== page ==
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Proceedings Paper

Micro- and nanofabrication technologies using the nanopositioning and nanomeasuring machines
Author(s): Laura Weidenfeller; Martin Hofmann; Johannes Kirchner; Shraddha Supreeti; Ivo W. Rangelow; Stefan Sinzinger; Eberhard Manske
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Paper Abstract

To keep up with Moore’s law in future, the critical dimensions of device features must further decrease in size. Thus, the nano-electronics and nano-optics manufacturing is based on the ongoing development of the lithography and encompasses also some unconventional methods. In this context, we use the Nanopositioning and Nanomeasuring Machine (NPMM) to generate features in resist layers by means of Direct Laser Writing (DLW),1 Field Emission Scanning Probe Lithography (FE-SPL)2 and Soft UV-Nanoimprint Lithography (Soft UV-NIL)3 with highest accuracy. The NPMM was collaboratively developed by TU Ilmenau and SIOS Meßtechnik GmbH.4 The tool provides a large positioning volume of 25 mm × 25 mm × 5 mm with a positioning resolution of 0.1 nm and a repeatability of less than 0.3 nm over the full range. Previously a single electron transistor (SET) working at room temperature generated by FE-SPL has been demonstrated.5 However, the throughput is limited because of the serial writing scheme making Tennant’s law (At ∼ R5 ) valid.6 Here, At is the areal throughput and R the lithographic resolution. Thus, patterning of the whole NPMM positioning area by FE-SPL is very time consuming. In order to address this problem, different strategies and/or combinations are conceivable. In this work a so-called Mix-and-Match lithography is conducted. A fast generation of structures in the sub-micron range is possible by means of DLW. By this, features such as electrical wires, contact patches for bonding or labels are generated in resist. Subsequently, we use FE-SPL in order to define the actual nano-scaled features for quantum or single electron devices. In combination, DLW and FE-SPL are maskless lithography strategies, hence, offering completely novel opportunities for rapid nanoscale prototyping of largescale resist patterns. An explanation of this technique is given in a previous publication.7 Furthermore, after reactive ion etching, the sample can be used as template for Soft UV-NIL, thus resulting in a high-throughput process chain for future quantum and/or single electron devices.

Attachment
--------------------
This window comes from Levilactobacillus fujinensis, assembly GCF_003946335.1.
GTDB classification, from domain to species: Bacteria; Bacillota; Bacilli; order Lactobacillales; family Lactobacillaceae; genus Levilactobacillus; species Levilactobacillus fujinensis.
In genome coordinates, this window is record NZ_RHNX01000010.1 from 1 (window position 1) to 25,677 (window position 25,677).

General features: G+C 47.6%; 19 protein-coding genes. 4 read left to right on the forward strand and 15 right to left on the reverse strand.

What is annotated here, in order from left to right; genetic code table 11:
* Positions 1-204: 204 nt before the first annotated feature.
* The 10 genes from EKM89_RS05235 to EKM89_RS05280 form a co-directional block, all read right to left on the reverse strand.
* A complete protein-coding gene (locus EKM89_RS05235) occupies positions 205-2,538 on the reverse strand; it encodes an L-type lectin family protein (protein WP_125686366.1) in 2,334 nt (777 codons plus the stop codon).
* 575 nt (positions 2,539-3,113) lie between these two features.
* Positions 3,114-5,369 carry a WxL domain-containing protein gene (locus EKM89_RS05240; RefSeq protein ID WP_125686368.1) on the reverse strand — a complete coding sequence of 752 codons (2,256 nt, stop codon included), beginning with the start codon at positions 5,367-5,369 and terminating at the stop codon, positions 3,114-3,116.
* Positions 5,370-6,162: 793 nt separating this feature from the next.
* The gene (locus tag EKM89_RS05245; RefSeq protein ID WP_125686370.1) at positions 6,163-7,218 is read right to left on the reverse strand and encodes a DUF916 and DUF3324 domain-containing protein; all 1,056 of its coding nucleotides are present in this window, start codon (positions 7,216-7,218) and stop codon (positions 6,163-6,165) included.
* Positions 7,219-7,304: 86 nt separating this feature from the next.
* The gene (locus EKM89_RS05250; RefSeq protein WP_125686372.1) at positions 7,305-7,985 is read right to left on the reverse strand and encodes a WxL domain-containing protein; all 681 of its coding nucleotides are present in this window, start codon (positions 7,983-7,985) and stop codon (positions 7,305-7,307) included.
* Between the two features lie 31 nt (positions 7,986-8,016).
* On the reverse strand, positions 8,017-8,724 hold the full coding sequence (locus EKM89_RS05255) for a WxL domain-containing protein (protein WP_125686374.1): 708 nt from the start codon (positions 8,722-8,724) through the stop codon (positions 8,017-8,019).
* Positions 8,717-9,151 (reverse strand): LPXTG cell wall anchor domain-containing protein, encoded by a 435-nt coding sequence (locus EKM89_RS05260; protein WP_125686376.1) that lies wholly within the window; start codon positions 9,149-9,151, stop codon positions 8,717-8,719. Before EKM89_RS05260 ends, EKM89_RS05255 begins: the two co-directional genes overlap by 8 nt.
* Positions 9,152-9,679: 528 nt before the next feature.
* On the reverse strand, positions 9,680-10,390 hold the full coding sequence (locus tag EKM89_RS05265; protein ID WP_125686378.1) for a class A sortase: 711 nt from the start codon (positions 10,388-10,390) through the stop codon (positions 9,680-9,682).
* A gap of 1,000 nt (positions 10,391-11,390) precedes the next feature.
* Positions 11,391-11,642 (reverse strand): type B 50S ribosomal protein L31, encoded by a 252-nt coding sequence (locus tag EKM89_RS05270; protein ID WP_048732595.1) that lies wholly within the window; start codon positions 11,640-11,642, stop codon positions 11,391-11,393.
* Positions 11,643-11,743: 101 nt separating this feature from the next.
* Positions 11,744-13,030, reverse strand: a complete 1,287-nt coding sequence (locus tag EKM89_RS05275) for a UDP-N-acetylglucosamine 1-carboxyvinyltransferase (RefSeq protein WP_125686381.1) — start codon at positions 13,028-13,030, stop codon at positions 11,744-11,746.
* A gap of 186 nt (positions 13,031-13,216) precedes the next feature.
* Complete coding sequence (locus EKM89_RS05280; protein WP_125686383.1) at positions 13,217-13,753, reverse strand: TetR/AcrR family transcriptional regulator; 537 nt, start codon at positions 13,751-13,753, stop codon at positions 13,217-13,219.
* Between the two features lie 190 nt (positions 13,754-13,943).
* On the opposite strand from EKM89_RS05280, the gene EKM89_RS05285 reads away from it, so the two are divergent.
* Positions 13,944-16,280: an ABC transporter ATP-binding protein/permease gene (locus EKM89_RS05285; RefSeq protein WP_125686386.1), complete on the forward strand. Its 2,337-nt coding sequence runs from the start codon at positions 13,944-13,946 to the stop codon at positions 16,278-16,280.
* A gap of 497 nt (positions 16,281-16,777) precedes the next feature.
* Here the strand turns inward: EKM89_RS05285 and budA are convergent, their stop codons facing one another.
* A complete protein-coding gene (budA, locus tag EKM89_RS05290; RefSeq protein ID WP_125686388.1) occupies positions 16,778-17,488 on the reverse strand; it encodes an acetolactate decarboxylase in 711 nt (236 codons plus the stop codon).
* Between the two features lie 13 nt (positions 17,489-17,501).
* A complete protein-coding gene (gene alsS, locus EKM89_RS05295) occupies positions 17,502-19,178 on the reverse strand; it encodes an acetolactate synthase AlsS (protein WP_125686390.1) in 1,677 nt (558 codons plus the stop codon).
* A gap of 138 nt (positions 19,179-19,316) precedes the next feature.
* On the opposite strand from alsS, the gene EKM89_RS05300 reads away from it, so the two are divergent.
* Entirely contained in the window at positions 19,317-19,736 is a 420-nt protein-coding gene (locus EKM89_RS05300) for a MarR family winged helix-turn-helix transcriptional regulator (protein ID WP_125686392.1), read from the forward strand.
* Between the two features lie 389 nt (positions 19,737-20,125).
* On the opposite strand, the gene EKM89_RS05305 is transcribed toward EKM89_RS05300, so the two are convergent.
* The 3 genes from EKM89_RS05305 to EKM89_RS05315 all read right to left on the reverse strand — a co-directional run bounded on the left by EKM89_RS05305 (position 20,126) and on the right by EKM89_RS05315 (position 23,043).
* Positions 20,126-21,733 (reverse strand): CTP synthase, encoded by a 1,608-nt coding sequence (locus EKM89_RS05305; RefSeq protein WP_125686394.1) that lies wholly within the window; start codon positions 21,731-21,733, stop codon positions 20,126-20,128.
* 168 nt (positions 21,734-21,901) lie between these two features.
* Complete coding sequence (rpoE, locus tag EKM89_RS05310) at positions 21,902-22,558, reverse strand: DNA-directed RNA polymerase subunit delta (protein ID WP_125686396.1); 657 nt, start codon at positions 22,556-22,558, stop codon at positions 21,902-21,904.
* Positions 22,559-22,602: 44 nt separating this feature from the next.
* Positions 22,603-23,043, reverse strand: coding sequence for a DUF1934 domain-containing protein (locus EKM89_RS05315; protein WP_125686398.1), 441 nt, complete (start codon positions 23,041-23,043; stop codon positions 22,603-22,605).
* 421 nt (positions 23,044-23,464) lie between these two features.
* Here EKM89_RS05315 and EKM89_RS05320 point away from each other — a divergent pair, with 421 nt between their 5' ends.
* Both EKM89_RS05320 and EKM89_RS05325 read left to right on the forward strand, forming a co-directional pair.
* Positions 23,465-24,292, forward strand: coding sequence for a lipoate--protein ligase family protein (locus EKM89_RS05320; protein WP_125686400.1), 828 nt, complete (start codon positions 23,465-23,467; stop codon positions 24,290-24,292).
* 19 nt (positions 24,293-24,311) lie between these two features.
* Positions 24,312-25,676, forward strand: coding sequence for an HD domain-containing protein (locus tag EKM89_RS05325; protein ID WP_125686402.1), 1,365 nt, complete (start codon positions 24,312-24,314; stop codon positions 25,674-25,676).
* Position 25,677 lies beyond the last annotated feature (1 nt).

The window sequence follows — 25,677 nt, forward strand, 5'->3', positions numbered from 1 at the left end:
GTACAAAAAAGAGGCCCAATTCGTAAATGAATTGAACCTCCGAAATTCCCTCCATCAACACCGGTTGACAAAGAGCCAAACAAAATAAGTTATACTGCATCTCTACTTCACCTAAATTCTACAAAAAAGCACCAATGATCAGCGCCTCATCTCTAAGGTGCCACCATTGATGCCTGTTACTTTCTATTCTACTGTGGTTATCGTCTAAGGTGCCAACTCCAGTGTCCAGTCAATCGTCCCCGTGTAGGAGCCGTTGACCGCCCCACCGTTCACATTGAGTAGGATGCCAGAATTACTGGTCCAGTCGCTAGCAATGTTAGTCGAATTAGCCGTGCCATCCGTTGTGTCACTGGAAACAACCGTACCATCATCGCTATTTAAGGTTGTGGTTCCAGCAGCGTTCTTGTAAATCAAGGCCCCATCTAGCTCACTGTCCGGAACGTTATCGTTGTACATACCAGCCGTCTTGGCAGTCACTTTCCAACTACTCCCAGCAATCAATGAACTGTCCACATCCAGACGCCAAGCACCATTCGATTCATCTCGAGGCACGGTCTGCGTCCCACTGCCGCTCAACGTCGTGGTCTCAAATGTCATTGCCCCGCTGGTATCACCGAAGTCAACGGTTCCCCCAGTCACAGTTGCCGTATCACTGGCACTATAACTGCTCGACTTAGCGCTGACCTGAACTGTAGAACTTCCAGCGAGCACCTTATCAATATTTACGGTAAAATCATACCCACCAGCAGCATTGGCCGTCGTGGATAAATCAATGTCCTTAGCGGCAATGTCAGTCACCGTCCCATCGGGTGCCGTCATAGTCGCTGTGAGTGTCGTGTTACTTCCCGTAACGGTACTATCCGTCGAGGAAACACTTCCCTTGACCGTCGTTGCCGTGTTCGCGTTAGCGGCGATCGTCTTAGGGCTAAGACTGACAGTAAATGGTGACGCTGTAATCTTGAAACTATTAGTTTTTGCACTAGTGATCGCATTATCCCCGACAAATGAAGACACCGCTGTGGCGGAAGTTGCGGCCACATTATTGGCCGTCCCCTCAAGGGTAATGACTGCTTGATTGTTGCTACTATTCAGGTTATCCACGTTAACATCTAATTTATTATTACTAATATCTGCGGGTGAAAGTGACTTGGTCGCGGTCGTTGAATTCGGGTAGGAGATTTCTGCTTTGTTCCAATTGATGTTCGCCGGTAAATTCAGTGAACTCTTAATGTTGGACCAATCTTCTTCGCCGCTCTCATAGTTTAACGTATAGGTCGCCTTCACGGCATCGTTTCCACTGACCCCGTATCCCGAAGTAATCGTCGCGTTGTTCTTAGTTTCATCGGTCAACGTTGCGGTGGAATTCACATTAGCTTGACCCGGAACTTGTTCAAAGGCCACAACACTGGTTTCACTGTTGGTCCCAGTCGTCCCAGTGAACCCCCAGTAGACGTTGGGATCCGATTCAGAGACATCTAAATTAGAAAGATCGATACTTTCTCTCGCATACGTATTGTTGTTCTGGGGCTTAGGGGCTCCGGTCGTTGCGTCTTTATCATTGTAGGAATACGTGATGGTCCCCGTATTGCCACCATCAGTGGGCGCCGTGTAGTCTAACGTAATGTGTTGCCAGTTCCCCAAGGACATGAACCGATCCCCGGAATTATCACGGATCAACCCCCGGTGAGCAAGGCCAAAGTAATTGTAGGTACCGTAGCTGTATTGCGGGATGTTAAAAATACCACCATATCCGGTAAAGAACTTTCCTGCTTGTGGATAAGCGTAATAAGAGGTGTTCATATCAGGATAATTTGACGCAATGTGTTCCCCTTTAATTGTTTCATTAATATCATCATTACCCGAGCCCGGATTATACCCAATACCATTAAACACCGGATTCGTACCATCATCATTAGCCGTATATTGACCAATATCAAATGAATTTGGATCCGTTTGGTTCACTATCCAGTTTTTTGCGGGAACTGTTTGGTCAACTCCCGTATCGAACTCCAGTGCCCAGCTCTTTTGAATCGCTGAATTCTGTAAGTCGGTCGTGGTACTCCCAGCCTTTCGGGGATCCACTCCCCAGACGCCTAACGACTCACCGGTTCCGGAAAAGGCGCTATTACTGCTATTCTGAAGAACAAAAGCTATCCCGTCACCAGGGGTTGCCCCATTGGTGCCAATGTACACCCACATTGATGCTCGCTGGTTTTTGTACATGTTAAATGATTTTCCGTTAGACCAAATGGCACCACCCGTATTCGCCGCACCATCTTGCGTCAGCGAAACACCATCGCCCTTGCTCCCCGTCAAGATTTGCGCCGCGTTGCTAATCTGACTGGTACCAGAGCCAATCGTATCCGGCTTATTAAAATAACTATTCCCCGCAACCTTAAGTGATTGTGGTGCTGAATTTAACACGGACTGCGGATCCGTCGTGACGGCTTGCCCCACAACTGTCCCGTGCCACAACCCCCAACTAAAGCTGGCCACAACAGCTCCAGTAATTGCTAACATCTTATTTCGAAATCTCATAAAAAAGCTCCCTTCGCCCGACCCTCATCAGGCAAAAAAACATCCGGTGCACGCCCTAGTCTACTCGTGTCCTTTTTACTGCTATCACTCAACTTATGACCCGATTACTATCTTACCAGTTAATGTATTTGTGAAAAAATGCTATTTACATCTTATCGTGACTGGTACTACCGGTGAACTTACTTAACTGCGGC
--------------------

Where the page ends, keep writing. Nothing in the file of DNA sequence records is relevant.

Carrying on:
Paper Details

Date Published: 21 June 2019
PDF: 13 pages
Proc. SPIE 11056, Optical Measurement Systems for Industrial Inspection XI, 1105637 (21 June 2019); doi: 10.1117/12.2528136
Show Author Affiliations
Laura Weidenfeller, Technische Univ. Ilmenau (Germany)
Martin Hofmann, Technische Univ. Ilmenau (Germany)
Johannes Kirchner, Technische Univ. Ilmenau (Germany)
Shraddha Supreeti, Technische Univ. Ilmenau (Germany)
Ivo W. Rangelow, Technische Univ. Ilmenau (Germany)
Stefan Sinzinger, Technische Univ. Ilmenau (Germany)
Eberhard Manske, Technische Univ. Ilmenau (Germany)

Published in SPIE Proceedings Vol. 11056:
Optical Measurement Systems for Industrial Inspection XI
Peter Lehmann; Wolfgang Osten; Armando Albertazzi Gonçalves Jr., Editor(s)

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